Richard Marx health: ‘I thought I was going to die’ – star on lymphoma scare

NHS doctor explains the different treatments for lymphoma

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The 58-year-old musician rose to fame after the release of his debut album Don’t Mean Nothing in 1987 and over the years has sold over 30 million albums, such as Rush Street and Repeat Offender. Although the star is still performing these days, Marx has recently overcome a health issue he thought he might die from.

For weeks, Marx suffered from violent seizures, fevers, and chills in October 2019 and then again in November 2020.

“I thought I was going to die,” Marx told People Magazine about his first bout of seizures.

“The violence of the seizures alone was terrifying. I remember thinking, ‘I don’t know if I’m going to get out of this bed, ever.'”

But during both bouts of the symptoms, doctors struggled to identify the specific condition he had.

During the first period of symptoms, while he had shows to play, he visited an emergency room in Montclair, New Jersey to find out what was wrong with him.

He had blood tests, as well as brain and body MRI scans but nothing showed up.

When he returned back to Los Angeles, he saw an infectious disease expert who concluded he had a “fever of unknown origin”.

When he visited his doctor in 2020, he was given Covid tests that turned out negative.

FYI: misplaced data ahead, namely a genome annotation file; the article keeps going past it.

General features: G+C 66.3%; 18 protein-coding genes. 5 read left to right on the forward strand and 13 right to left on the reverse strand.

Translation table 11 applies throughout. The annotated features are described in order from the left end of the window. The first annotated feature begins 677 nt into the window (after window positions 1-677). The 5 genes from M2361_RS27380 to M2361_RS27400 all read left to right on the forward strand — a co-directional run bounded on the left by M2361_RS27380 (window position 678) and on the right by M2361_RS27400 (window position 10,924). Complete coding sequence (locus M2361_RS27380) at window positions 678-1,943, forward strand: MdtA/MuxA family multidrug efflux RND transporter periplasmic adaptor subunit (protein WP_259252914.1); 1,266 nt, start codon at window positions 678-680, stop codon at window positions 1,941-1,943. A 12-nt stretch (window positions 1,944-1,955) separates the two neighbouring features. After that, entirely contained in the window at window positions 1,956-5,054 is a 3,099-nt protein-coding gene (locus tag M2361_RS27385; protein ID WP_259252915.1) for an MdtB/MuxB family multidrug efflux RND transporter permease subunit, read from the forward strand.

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Marx was left worried he might have lymphoma or a heart infection which were listed to him as possible causes for his symptoms, he wrote in his memoir Stories to Tell.

The symptoms of lymphoma – cancer of the lymphatic system – include fever, night sweats, and unexplained weight loss.

A lymphoma in the brain can cause personality changes and seizures in some cases, according to the Mayo Clinic.

Heart infection, described by doctors as endocarditis, is also known to have flu-like symptoms.

Luckily, after about two months from November 2020, his symptoms started to clear up.

“The fear of getting that phone call or getting that diagnosis was real,” he said.

“Then, I just stopped being sick,” added Marx.

The ordeal, he remarked, left him with appreciation for his wife, Daisy Fuentes, who refused to believe that the singer had the severe conditions he was worried about.

Fevers are a natural part of your body’s defense against common illnesses, explains the NHS.

The increase in your body temperature can make it hard for bacteria and viruses responsible for infection to survive.

If your fever is causing severe thirst or less urine output, or your urine is darker than normal, you should visit your GP.

Some of the other reasons you should visit your GP with a fever are if you have severe muscle cramps, you’re light-headed, or you’ve developed a fever after foreign travel.

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